I found the comment below quite interesting. (Some of the rest of the advice on this page is rather dubious however)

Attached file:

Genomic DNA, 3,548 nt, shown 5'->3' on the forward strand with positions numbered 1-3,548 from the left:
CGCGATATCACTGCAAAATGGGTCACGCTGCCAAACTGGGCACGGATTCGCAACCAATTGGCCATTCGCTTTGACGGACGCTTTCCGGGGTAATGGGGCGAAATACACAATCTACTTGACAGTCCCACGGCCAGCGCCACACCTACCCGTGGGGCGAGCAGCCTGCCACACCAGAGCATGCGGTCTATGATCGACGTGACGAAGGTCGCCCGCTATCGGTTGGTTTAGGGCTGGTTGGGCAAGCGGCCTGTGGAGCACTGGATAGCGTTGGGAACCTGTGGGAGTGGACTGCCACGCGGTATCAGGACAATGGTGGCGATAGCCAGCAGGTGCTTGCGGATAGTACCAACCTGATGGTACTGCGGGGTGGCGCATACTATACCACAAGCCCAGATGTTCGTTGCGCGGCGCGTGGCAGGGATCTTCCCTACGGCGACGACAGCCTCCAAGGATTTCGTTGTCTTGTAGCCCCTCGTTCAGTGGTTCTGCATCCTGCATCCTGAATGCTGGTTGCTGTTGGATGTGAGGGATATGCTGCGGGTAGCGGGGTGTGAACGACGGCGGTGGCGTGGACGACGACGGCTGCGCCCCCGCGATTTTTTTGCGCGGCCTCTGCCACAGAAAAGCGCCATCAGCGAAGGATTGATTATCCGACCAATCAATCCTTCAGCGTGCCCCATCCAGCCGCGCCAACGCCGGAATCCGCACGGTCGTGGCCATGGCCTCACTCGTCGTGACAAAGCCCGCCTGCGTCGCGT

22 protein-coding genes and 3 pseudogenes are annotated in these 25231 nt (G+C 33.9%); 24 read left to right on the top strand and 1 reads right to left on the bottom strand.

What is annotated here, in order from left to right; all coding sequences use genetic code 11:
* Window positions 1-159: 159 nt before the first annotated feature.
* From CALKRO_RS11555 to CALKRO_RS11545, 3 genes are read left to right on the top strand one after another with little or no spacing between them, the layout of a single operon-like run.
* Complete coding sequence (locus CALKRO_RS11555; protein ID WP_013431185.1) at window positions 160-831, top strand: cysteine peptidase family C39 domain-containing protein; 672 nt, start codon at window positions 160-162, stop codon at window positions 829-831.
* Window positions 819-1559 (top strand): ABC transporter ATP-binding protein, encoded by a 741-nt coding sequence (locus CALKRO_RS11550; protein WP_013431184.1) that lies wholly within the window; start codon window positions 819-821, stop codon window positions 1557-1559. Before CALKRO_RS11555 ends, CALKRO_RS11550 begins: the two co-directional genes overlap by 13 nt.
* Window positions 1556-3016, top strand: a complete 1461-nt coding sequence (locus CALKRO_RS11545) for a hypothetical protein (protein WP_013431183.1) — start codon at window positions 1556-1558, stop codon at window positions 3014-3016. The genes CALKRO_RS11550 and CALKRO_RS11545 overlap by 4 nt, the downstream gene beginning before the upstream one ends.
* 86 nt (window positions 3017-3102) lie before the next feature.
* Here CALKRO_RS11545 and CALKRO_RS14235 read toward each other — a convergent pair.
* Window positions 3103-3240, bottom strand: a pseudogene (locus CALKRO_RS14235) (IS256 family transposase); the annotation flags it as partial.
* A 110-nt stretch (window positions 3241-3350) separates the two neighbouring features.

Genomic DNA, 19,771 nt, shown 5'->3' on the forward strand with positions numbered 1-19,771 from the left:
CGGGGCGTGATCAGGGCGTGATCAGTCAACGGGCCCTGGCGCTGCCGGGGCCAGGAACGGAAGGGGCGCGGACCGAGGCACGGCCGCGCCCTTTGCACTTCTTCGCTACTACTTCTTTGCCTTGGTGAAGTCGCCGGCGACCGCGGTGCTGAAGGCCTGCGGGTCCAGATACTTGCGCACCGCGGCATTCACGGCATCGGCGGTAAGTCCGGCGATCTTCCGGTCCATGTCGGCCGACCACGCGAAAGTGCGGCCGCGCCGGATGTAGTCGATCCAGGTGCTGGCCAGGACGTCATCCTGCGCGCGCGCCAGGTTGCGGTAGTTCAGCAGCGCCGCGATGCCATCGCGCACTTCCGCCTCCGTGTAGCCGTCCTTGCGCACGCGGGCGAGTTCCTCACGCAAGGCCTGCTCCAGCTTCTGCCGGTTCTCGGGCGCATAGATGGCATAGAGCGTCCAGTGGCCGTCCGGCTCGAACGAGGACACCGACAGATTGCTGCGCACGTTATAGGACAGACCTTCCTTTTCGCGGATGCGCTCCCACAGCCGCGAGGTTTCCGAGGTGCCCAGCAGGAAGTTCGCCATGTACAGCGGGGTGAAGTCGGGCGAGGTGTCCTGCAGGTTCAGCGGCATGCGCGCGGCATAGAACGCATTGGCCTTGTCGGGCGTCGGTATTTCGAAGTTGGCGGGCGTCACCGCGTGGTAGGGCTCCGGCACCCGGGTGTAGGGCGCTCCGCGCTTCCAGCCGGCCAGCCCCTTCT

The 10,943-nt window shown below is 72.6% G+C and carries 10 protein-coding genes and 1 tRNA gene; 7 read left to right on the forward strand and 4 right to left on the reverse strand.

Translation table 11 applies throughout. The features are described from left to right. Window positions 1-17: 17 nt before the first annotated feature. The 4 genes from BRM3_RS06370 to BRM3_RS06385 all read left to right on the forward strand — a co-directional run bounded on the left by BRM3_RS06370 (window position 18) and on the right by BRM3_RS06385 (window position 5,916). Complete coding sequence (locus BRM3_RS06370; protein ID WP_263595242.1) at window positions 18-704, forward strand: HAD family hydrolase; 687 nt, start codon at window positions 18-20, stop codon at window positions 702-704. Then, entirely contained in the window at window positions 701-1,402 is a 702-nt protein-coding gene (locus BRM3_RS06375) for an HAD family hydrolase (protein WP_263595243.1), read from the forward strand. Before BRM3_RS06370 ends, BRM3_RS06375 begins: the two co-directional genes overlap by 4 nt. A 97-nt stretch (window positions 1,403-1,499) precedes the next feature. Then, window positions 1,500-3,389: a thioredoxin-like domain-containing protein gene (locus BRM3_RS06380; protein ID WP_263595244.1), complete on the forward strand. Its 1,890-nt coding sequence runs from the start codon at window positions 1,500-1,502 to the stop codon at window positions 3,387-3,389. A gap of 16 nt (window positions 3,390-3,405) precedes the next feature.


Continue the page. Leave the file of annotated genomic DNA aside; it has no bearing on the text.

Answer to question 7: 'The treatment with thyroxine can be for two purposes, either to suppress thyroid tissue or merely to treat hypothyroidism. It would be appropriate to suppress TSH in the case of a goitre or previous treatment for thyroid carcinoma. A low (subnormal) TSH may be due to pituitary damage, or may be due to excess production of thyroxine or T3, or excess intake of these agents. In the latter situation, the TSH is supressed. However, when one is trying to treat hypothyroidism, the ideal treatment would be to bring TSH down into the normal range, but not suppress it necessarily. Nevertheless, concerns which many physicians have expressed over the past few years about osteoporosis if TSH is suppressed by thyroxine have proven recently to be incorrect. Studies have shown NO reduction in bone mineral density, and no osteoporosis when thyroxine is taken even in suppressive doses. Only when patients have had actual Graves' disease -- "overactive thyroid," is there a risk of osteoporosis and even that risk is small. Nevertheless, one should strive for ideal therapy and the ideal for hypothyroidism is to have all tests of thyroid function normal.'